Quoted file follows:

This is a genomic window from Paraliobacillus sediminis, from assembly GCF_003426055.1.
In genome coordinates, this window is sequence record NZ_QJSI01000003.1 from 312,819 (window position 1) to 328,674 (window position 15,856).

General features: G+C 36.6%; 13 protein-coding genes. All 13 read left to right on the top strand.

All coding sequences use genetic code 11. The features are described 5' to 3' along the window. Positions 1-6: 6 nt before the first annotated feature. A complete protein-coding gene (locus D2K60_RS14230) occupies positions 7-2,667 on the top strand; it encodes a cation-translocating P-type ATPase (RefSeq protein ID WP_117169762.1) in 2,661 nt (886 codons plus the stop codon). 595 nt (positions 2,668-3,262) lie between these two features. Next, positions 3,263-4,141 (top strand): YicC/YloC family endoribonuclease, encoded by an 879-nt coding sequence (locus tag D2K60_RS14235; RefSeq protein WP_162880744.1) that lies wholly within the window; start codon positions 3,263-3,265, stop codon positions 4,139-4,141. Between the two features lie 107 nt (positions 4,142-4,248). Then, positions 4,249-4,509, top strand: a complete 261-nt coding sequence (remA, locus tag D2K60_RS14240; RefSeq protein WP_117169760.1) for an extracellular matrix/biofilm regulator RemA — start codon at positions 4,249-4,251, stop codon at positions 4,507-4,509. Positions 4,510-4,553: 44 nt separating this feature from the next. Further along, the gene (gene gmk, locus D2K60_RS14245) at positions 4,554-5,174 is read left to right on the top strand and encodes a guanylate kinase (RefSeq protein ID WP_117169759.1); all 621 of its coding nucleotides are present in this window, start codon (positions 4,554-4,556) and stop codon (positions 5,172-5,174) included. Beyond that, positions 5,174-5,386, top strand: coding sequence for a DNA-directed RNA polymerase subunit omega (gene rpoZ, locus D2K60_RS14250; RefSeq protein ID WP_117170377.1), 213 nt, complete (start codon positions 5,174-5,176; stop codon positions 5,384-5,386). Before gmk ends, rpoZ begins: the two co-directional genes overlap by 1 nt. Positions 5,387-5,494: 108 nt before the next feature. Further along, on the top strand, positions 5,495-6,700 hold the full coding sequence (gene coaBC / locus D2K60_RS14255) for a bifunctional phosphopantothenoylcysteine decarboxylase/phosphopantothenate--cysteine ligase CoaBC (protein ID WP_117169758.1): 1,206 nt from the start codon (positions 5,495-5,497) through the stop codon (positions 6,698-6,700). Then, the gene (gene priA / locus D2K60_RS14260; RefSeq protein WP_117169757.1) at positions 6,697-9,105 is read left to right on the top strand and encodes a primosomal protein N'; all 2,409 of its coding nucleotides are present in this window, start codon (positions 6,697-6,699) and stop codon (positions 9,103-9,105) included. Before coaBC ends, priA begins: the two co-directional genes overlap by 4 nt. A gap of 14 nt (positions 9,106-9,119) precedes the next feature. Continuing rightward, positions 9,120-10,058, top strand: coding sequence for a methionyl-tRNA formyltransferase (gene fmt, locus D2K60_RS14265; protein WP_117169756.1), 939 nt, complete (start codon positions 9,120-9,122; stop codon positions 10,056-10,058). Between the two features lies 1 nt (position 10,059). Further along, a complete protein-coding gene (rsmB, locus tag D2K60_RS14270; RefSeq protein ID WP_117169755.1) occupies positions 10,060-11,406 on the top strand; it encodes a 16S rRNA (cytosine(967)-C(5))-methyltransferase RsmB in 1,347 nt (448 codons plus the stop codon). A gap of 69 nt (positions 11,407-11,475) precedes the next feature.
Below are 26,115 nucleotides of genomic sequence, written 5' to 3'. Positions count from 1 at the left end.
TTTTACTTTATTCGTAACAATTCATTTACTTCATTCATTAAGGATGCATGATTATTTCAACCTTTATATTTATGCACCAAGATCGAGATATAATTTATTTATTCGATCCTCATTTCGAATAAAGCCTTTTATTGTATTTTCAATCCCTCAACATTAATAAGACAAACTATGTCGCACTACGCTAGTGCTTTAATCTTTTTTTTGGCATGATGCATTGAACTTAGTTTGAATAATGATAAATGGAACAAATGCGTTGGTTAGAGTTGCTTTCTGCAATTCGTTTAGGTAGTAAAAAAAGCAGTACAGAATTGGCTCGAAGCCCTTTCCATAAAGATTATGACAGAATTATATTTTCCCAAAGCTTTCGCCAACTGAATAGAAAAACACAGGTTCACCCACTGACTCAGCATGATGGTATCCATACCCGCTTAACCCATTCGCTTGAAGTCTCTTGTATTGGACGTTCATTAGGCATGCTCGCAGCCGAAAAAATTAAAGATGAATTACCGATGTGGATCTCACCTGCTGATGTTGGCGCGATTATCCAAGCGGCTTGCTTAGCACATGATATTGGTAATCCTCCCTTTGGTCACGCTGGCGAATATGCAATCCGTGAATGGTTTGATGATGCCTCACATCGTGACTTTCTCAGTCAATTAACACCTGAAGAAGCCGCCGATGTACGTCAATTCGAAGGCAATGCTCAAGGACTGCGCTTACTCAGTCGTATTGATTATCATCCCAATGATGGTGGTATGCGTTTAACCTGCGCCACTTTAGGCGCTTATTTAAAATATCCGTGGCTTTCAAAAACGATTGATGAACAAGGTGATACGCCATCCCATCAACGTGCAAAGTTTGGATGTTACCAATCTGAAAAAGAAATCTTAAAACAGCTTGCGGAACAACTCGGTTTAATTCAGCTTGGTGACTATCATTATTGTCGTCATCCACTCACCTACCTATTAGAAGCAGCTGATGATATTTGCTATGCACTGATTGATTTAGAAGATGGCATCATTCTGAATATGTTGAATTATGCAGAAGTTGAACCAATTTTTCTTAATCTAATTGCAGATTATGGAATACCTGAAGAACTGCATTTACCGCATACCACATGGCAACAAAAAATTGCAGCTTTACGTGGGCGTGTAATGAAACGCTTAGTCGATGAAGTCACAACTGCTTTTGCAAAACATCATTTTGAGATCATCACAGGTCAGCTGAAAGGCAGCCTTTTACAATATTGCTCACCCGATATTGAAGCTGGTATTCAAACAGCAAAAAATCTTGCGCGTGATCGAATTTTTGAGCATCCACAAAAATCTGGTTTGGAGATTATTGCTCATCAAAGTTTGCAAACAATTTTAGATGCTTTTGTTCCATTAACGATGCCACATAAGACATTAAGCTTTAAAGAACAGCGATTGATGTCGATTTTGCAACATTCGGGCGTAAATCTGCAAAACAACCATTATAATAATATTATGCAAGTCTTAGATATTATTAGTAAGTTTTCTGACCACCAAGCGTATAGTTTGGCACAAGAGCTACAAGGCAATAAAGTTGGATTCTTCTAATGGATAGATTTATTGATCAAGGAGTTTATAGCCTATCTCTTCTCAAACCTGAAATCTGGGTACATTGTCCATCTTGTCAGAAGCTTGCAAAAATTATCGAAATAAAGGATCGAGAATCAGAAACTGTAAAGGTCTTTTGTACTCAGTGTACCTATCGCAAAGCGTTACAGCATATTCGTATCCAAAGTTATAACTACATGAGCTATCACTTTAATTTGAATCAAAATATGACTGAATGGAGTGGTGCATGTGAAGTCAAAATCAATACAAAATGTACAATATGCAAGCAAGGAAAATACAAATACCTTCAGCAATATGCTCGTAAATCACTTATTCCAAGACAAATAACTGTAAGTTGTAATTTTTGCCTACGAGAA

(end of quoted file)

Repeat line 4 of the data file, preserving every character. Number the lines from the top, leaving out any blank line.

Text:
All coding sequences use genetic code 11. The features are described 5' to 3' along the window. Positions 1-6: 6 nt before the first annotated feature. A complete protein-coding gene (locus D2K60_RS14230) occupies positions 7-2,667 on the top strand; it encodes a cation-translocating P-type ATPase (RefSeq protein ID WP_117169762.1) in 2,661 nt (886 codons plus the stop codon). 595 nt (positions 2,668-3,262) lie between these two features. Next, positions 3,263-4,141 (top strand): YicC/YloC family endoribonuclease, encoded by an 879-nt coding sequence (locus tag D2K60_RS14235; RefSeq protein WP_162880744.1) that lies wholly within the window; start codon positions 3,263-3,265, stop codon positions 4,139-4,141. Between the two features lie 107 nt (positions 4,142-4,248). Then, positions 4,249-4,509, top strand: a complete 261-nt coding sequence (remA, locus tag D2K60_RS14240; RefSeq protein WP_117169760.1) for an extracellular matrix/biofilm regulator RemA — start codon at positions 4,249-4,251, stop codon at positions 4,507-4,509. Positions 4,510-4,553: 44 nt separating this feature from the next. Further along, the gene (gene gmk, locus D2K60_RS14245) at positions 4,554-5,174 is read left to right on the top strand and encodes a guanylate kinase (RefSeq protein ID WP_117169759.1); all 621 of its coding nucleotides are present in this window, start codon (positions 4,554-4,556) and stop codon (positions 5,172-5,174) included. Beyond that, positions 5,174-5,386, top strand: coding sequence for a DNA-directed RNA polymerase subunit omega (gene rpoZ, locus D2K60_RS14250; RefSeq protein ID WP_117170377.1), 213 nt, complete (start codon positions 5,174-5,176; stop codon positions 5,384-5,386). Before gmk ends, rpoZ begins: the two co-directional genes overlap by 1 nt. Positions 5,387-5,494: 108 nt before the next feature. Further along, on the top strand, positions 5,495-6,700 hold the full coding sequence (gene coaBC / locus D2K60_RS14255) for a bifunctional phosphopantothenoylcysteine decarboxylase/phosphopantothenate--cysteine ligase CoaBC (protein ID WP_117169758.1): 1,206 nt from the start codon (positions 5,495-5,497) through the stop codon (positions 6,698-6,700). Then, the gene (gene priA / locus D2K60_RS14260; RefSeq protein WP_117169757.1) at positions 6,697-9,105 is read left to right on the top strand and encodes a primosomal protein N'; all 2,409 of its coding nucleotides are present in this window, start codon (positions 6,697-6,699) and stop codon (positions 9,103-9,105) included. Before coaBC ends, priA begins: the two co-directional genes overlap by 4 nt. A gap of 14 nt (positions 9,106-9,119) precedes the next feature. Continuing rightward, positions 9,120-10,058, top strand: coding sequence for a methionyl-tRNA formyltransferase (gene fmt, locus D2K60_RS14265; protein WP_117169756.1), 939 nt, complete (start codon positions 9,120-9,122; stop codon positions 10,056-10,058). Between the two features lies 1 nt (position 10,059). Further along, a complete protein-coding gene (rsmB, locus tag D2K60_RS14270; RefSeq protein ID WP_117169755.1) occupies positions 10,060-11,406 on the top strand; it encodes a 16S rRNA (cytosine(967)-C(5))-methyltransferase RsmB in 1,347 nt (448 codons plus the stop codon). A gap of 69 nt (positions 11,407-11,475) precedes the next feature.